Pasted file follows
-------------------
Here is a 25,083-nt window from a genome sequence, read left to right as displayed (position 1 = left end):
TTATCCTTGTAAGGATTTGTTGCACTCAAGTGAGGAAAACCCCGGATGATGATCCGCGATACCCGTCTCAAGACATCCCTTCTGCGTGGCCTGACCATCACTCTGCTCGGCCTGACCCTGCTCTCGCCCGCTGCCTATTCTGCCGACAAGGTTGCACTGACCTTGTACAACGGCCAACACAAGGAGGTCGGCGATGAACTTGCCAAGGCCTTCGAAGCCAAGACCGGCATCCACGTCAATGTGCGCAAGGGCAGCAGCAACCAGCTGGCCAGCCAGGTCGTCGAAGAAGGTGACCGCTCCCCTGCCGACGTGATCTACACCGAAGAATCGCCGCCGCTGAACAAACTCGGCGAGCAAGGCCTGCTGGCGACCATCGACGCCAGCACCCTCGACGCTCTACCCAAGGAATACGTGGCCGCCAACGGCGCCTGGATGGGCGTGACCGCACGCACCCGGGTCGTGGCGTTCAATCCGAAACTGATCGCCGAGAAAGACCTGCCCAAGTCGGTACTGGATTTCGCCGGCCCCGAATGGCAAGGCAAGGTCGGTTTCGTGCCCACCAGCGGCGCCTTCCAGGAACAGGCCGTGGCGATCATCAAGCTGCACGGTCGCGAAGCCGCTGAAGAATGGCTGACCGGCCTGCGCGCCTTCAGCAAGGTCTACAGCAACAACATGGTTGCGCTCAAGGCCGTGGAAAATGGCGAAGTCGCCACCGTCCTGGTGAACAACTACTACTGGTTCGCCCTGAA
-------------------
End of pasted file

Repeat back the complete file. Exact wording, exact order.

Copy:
Here is a 25,083-nt window from a genome sequence, read left to right as displayed (position 1 = left end):
TTATCCTTGTAAGGATTTGTTGCACTCAAGTGAGGAAAACCCCGGATGATGATCCGCGATACCCGTCTCAAGACATCCCTTCTGCGTGGCCTGACCATCACTCTGCTCGGCCTGACCCTGCTCTCGCCCGCTGCCTATTCTGCCGACAAGGTTGCACTGACCTTGTACAACGGCCAACACAAGGAGGTCGGCGATGAACTTGCCAAGGCCTTCGAAGCCAAGACCGGCATCCACGTCAATGTGCGCAAGGGCAGCAGCAACCAGCTGGCCAGCCAGGTCGTCGAAGAAGGTGACCGCTCCCCTGCCGACGTGATCTACACCGAAGAATCGCCGCCGCTGAACAAACTCGGCGAGCAAGGCCTGCTGGCGACCATCGACGCCAGCACCCTCGACGCTCTACCCAAGGAATACGTGGCCGCCAACGGCGCCTGGATGGGCGTGACCGCACGCACCCGGGTCGTGGCGTTCAATCCGAAACTGATCGCCGAGAAAGACCTGCCCAAGTCGGTACTGGATTTCGCCGGCCCCGAATGGCAAGGCAAGGTCGGTTTCGTGCCCACCAGCGGCGCCTTCCAGGAACAGGCCGTGGCGATCATCAAGCTGCACGGTCGCGAAGCCGCTGAAGAATGGCTGACCGGCCTGCGCGCCTTCAGCAAGGTCTACAGCAACAACATGGTTGCGCTCAAGGCCGTGGAAAATGGCGAAGTCGCCACCGTCCTGGTGAACAACTACTACTGGTTCGCCCTGAA